Wednesday, March 10, 2010

Forsyth County grand jury indicts members of assisted suicide network

Tuesday, March 09, 2010

I want to inform people about the progress of the Georgia case.  This arraignment means we can start to question the basis for the charges, and examine any evidence and witnesses that the prosecutor has collected, so it is not a bad thing.  We still expect the trial to be in 2011.


With love and gratitude,



Forsyth County grand jury indicts members of assisted suicide network

By Rhonda Cook

The Atlanta Journal-Constitution

6:13 p.m. Tuesday, March 9, 2010


A Forsyth County Grand jury said four members of the right-to-die group, the Final Exit Network, operated a criminal enterprise that helped people die.

An indictment returned Tuesday charges the Final Exit Network along with co-founder Thomas "Ted" Goodwin, 64, of Kennesaw and Punta Gorda, Fla.; Claire Blehr, 77, of Atlanta; and Dr. Lawrence Egbert, 82,  and Nicholas Alec Sheridan, 61, of Baltimore with violating Georgia’s RICO Act, assisting a suicide and tampering with evidence. The four are to be arraigned in Forsyth Superior Court on April 1.

The indictment – the first of its kind in Georgia – was returned more than a year after the four were arrested for allegedly helping John Celmer, 58, die by breathing helium pumped into a plastic hood secured over his head. The four also were allegedly involved in helping plan the suicide of an undercover Georgia Bureau of Investigation agent who was claiming to have pancreatic cancer.

All four have been free on bond since the arrests on Feb. 25, 2009.

“There is a lot of information, so it took a long time for the GBI to complete its investigation even after the arrests were made and we had to … review all that,” District Attorney Penny Penn said.

She said Celmer’s death and the planned death of the agent were the basis for the racketeering charge.

A racketeering conviction could bring up to 20 years in prison, tampering with evidence has a maximum punishment of 10 years in prison, and assisting a suicide carries a five-year prison sentence.

Defense attorneys told The Atlanta Journal-Constitution that they are confident they will prevail.

“I think the prosecutor is misguided,” said attorney Bob Rubin, who represents Blehr.

The arrests of the Final Exit Network members last year sparked a spirited debate about the morality – and the legality – of assisted suicide in Georgia.

The Final Exit Network promotes on its Web site "our right to die a peaceful and painless death at the time and place of our choosing." The group describes taking one’s life as "self deliverance."

The group members claim there is a thorough screening of those asking for help “hastening” their deaths and only those who have incurable illnesses are accepted and issued an instruction book.

A tank of helium and a plastic hood leads to death by suffocation and the gas escapes, leaving no evidence that the death was intentional, according to authorities. An “exit guide” who is at the death bed offers emotional support and then takes away the tank and any other evidence of the suicide, leading family members and authorities to suspect the death was natural.

That pattern was repeated in Celmer’s death, according to authorities.

Though Celmer had cancer, his doctor said he was not dying. Still, his death was initially blamed on his health issues.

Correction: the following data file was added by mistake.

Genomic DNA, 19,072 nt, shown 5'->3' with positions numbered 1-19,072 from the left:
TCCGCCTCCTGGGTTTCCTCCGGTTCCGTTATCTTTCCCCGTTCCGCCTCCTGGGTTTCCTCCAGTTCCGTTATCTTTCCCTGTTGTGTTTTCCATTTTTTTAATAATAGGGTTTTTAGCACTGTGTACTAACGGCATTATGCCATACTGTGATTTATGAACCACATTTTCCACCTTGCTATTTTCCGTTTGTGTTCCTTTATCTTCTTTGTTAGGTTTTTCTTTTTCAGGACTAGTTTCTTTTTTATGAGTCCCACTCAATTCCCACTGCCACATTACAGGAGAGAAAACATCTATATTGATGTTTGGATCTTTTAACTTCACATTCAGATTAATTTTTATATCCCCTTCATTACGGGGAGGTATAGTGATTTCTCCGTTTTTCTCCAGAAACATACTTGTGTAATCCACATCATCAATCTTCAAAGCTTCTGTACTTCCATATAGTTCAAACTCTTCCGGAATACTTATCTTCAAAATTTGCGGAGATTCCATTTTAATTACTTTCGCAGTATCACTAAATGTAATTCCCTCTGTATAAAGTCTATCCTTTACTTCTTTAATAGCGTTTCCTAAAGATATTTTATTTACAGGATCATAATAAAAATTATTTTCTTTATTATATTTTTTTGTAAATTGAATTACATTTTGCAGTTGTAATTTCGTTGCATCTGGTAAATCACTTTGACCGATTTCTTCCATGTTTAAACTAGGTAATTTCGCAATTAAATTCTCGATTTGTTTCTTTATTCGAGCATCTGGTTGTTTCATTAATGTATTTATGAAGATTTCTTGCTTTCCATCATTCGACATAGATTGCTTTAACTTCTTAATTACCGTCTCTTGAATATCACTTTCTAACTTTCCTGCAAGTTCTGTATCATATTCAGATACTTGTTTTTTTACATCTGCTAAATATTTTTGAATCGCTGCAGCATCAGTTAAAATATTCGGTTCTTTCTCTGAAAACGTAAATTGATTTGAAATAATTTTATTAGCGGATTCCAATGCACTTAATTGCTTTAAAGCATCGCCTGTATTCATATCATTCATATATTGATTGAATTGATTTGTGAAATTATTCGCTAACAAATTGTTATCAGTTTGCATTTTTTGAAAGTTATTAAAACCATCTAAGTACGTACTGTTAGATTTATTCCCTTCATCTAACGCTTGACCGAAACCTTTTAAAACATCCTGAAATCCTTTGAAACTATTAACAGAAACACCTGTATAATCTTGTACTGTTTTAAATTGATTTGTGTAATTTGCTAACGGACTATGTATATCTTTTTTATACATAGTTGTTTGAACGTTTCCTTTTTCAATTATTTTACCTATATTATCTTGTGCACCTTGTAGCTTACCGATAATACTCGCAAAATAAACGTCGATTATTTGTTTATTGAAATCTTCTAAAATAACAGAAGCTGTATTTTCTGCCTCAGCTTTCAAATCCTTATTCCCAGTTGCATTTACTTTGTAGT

But his family found in his Cumming townhouse information about the Final Exit Network and notes of conversations Celmer had with at least one network member about "coordinating my demise." They found in his papers a receipt for two tanks of helium bought a few weeks before his death, according to an affidavit for the arrest warrant.

The affidavit also noted that Celmer was concerned about his appearance after surgeries to repair his deteriorated jaw and to graft over a hole in his lower jaw.

Once an investigation was opened, a GBI agent, posing as a Dawson County man dying of pancreatic cancer, applied for the Final Exit Network's help.

According to the charges, Goodwin walked the undercover agent through the steps that would have killed him. Goodwin allegedly demonstrated how he would hold down the agent’s hands to prohibit him from removing the "exit bag." That is when other agents came in and arrested Goodwin, according to the GBI.

Blehr, an "exit guide," allegedly was to have been there as well, but she had a car accident on the way and was detained.

Egbert, also a co-founder, was the group’s medical director, and he has said he signed off on more than 200 requests for help dying, allegedly including Celmer’s and the agent’s, before he was arrested last year. Sheridan was allegedly the initial contact Celmer and the undercover agent had when they called the Cobb County-based Final Exit Network.

Goodwin has said he personally witnessed more than a dozen deaths.

In December, Montana became the third state to allow physician-assisted suicides. It is also legal in Oregon and Washington.

In January, Wye Hale-Row pleaded guilty to assisting a Phoenix woman, who killed herself in 2007. Hale-Row was one of four Final Exit Network members indicted following the death of Jana Van Voorhis. The cases against the three other defendants are still pending.

Van Voorhis was found dead in her home on April 15, 2007 and an autopsy showed she died from helium asphyxiation. However, authorities say Van Voorhis was not terminally ill at the time and suffered from mental-health issues and depression.

- The Associated Press contributed to this report

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